The Tax Cuts and Jobs Act of 2017 - Impact on Business, Asset, and Liability Valuations

By Paul Legoudes

The Tax Cuts and Jobs Act of 2017 (“TCJA”) will in general have an impact on business, asset, and liability valuations. The reduction in the federal corporate tax rate from 35% to 21% should increase free cash flow as a result of a lower federal tax burden for taxable C corporations; however, businesses conducted in “pass-through” forms have different after-tax dynamics due to other changes.

Some of the incremental value derived from an increase in cash flow will potentially be offset by a higher discount rate, or weighted average cost of capital (“WACC”). In calculating the weighted average cost of capital, the after-tax cost of debt will increase as a result of the lower tax rate. This assumes the same or similar capital structure for both debt and equity. While there are other nuances of the TCJA that will affect valuations, such as the inability to carryback corporate losses, the timing of cost recovery of capital expenditures and the 30% of EBITDA/EBIT limits of interest expense deductibility, the impact on the cash flows and discount rate are expected to have the most significant impact on value.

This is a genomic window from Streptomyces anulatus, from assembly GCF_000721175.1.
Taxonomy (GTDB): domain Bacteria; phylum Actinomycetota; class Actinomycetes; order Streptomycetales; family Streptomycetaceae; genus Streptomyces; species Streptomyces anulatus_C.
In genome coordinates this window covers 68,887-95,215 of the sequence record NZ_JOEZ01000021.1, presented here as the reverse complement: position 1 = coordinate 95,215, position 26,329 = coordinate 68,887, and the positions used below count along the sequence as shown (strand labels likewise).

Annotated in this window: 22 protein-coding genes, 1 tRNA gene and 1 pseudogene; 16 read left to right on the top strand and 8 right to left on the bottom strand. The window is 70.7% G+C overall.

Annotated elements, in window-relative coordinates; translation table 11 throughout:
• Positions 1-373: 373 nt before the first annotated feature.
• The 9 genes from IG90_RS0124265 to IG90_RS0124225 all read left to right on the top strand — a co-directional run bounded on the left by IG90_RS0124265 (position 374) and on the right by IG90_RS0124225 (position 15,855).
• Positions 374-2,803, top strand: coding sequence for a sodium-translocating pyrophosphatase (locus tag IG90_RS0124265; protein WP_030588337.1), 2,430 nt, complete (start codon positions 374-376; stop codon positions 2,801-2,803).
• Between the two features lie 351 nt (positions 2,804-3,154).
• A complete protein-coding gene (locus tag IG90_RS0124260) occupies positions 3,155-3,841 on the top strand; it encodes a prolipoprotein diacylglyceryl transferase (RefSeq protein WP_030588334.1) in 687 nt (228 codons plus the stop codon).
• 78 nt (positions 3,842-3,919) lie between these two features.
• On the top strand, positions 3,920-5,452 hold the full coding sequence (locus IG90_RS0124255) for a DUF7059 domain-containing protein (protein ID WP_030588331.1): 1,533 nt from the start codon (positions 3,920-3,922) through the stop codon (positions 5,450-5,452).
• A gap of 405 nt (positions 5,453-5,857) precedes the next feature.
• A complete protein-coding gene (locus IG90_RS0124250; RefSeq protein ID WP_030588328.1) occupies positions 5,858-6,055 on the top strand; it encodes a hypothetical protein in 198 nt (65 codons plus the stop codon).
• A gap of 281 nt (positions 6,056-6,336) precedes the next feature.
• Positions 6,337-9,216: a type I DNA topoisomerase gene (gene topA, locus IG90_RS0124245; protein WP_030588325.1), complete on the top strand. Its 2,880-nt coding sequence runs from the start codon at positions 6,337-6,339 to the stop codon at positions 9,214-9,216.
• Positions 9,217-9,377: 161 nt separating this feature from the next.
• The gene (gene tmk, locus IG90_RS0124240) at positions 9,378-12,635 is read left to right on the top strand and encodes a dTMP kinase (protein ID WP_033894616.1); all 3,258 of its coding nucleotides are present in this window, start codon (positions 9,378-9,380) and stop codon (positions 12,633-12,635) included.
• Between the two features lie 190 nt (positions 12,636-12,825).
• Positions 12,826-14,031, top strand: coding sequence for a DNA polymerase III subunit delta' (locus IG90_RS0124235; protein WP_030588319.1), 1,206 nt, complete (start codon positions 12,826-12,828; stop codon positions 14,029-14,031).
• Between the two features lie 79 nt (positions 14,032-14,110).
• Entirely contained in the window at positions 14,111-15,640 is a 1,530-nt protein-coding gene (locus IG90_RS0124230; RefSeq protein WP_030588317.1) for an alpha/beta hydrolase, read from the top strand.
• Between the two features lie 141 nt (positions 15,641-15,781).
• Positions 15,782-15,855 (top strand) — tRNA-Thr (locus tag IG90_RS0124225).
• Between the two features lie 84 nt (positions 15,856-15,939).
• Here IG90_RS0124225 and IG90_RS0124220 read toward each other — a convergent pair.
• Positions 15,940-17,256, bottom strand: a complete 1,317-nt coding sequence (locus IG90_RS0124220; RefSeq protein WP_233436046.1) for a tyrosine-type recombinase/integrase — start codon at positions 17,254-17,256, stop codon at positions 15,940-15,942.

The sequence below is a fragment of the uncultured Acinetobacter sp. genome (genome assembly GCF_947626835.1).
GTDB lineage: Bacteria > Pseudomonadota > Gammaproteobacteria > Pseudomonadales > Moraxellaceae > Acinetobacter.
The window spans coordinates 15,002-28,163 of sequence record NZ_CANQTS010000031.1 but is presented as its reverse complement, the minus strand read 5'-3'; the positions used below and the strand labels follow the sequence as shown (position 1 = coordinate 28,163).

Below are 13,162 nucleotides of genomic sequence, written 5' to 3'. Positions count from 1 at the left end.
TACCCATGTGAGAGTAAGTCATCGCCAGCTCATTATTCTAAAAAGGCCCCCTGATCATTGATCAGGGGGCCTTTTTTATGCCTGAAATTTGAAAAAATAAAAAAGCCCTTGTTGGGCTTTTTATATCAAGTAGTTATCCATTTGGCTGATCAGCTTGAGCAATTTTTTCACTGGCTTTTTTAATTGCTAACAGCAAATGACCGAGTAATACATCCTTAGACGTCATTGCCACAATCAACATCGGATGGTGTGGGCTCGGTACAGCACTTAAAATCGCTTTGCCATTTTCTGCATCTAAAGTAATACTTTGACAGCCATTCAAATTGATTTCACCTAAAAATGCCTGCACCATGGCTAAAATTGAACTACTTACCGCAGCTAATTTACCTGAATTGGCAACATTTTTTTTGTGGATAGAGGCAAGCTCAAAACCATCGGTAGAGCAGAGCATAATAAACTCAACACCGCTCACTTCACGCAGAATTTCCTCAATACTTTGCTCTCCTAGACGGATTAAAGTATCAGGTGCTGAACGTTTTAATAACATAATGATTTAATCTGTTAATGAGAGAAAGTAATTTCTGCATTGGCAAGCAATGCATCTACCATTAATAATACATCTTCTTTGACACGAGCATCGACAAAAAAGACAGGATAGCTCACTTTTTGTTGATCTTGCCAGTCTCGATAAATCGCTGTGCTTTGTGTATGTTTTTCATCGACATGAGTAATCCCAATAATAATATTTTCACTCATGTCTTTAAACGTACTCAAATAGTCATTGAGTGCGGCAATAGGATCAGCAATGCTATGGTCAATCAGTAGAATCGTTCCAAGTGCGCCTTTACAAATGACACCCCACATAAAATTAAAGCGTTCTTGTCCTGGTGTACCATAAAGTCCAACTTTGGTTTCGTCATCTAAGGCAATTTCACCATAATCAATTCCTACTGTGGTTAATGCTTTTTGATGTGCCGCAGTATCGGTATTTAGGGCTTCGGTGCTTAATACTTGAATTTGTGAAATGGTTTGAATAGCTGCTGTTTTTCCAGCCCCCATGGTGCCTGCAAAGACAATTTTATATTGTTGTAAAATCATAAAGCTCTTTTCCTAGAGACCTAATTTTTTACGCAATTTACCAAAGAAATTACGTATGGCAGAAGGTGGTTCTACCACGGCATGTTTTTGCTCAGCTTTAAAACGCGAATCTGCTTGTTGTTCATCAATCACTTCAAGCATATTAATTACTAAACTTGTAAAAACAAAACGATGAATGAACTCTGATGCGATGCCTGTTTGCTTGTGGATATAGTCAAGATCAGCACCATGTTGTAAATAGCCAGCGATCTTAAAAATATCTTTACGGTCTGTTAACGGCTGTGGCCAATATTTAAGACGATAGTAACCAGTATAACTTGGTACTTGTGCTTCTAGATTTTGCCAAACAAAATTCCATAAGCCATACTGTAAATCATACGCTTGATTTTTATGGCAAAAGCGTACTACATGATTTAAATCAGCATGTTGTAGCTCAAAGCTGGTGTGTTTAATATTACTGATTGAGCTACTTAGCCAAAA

On a net basis, valuations should generally be higher as a result of the tax cut. Additionally, if non-US assets are a part of the bundle of assets being acquired, the new “deemed repatriation” rules are quite complex and affect immediate cash outflows, but are otherwise generally favorable when compared to pre-2018 law, and must be separately considered outside the basic rate decrease.

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